The quad microphone system works similarly to the speakers. Only two turn on at a time to intelligently capture sound. While the noise-canceling feature clips your loud noises like singing or yelling at higher volumes and notes, I was pleased with the microphone array’s ability to put my voice at the forefront of recordings and meetings. Even in a noisy environment with music playing and dogs barking in the background, my voice was center stage. The X1 Fold also offers two mic settings: a center mode for mono sound in front of the laptop and spatial sound to capture stereo in the entire room.


Battery Life and Charging: Drain Isn’t Too Severe

The Lenovo ThinkPad X1 Fold in the vertical orientation.
Sergio Rodriguez / How-To Geek

For a powerful laptop, the ThinkPad X1 Fold does pretty well on battery life, thanks to its Intel Evo CPU. On average, I experienced a drain that hovered between 12% and 25% per hour, depending on the task.


The charging speed was also decent, though nothing extraordinary. I measured a charging rate of about 0.64% per minute or about 38% in one hour, so a full charge would take about 2.64 hours.

I did notice that using the laptop while charging was a bit uncomfortable. It has decent cooling, but it gets pretty warm to the touch after some time, so it’s better to avoid charging it while using it in tablet mode.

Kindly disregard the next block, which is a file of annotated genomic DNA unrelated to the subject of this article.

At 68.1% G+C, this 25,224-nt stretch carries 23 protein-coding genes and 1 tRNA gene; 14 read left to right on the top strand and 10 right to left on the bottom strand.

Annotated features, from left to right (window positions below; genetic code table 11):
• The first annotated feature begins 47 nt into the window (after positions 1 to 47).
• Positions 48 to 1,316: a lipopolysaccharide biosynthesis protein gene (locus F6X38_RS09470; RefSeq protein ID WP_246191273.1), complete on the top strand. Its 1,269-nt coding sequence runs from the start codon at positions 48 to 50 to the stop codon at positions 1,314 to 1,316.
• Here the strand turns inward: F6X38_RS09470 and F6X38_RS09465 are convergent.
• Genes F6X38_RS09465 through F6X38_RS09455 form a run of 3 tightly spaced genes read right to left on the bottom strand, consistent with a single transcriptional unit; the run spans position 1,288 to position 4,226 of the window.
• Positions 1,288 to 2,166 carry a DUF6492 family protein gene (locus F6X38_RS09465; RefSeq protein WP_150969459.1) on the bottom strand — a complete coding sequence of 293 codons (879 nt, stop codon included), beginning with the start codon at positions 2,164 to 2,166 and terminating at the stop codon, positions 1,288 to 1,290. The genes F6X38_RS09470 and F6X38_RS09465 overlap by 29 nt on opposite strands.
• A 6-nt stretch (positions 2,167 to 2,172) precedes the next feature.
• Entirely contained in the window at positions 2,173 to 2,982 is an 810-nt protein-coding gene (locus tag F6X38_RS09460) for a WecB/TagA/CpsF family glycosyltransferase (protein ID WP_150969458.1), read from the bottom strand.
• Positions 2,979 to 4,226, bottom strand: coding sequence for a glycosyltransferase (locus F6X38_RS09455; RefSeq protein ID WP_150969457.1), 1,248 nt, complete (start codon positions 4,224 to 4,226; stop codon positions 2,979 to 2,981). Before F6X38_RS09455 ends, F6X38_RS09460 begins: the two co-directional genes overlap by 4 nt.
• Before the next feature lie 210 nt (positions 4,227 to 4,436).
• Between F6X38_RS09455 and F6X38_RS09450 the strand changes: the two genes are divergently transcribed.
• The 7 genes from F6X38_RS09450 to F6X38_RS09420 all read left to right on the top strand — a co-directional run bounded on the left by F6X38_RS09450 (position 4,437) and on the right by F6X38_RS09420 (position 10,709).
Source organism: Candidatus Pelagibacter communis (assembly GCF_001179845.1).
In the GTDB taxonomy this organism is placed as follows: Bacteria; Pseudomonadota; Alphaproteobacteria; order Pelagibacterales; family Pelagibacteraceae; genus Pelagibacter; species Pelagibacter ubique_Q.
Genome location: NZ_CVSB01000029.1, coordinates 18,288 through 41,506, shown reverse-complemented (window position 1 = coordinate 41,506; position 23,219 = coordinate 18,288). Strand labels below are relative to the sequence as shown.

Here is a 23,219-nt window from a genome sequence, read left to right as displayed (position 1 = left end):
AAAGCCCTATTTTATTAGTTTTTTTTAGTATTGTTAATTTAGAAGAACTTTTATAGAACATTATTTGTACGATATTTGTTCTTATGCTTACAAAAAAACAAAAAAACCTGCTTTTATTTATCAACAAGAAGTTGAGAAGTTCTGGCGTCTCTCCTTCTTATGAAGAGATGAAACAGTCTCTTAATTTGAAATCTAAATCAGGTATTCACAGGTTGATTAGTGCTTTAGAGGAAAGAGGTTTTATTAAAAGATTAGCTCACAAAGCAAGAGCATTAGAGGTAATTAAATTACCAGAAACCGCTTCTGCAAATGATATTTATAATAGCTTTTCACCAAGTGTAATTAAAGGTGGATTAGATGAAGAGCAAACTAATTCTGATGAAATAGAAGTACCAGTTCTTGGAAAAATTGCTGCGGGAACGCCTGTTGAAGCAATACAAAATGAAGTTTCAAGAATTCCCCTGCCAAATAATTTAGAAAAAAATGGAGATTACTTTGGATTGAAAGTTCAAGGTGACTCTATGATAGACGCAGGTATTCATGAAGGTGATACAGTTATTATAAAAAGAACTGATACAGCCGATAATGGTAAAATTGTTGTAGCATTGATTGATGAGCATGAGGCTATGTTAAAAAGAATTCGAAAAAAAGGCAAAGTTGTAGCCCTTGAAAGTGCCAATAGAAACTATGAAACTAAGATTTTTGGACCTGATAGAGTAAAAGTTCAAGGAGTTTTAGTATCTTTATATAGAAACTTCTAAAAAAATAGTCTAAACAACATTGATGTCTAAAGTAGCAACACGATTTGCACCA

Should You Buy the Lenovo ThinkPad X1 Fold 16 (Gen 1) Laptop?

If you’re looking for a hybrid laptop with versatility, portability, and a powerful processor, the Lenovo ThinkPad X1 Fold 16 Gen 1 delivers an above-average experience and decent battery life. It’s also an excellent option for content creators or anyone who wants to enjoy media on a large OLED screen.

It isn’t perfect, though, and some people might opt for a hybrid that offers an attached keyboard, like the Lenovo Yoga 9i, the ThinkPad X1 Yoga, or one of the top-ranked 2-in-1 laptops, over the X1 Fold’s folio design.

But if this laptop has caught your attention, you can buy it today starting at $2,499.

The Lenovo ThinkPad X1 Fold laptop folded.

Lenovo ThinkPad X1 Fold Gen 1

Premium Pick

The Lenovo ThinkPad X1 Fold 16 laptop features a vibrant OLED display with a 2,560 x 2,204 resolution, a powerful Intel i5 or i7 processor, an optional Bluetooth keyboard with TrackPoint, and the ability to bend the computer’s display at any angle.



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By John P.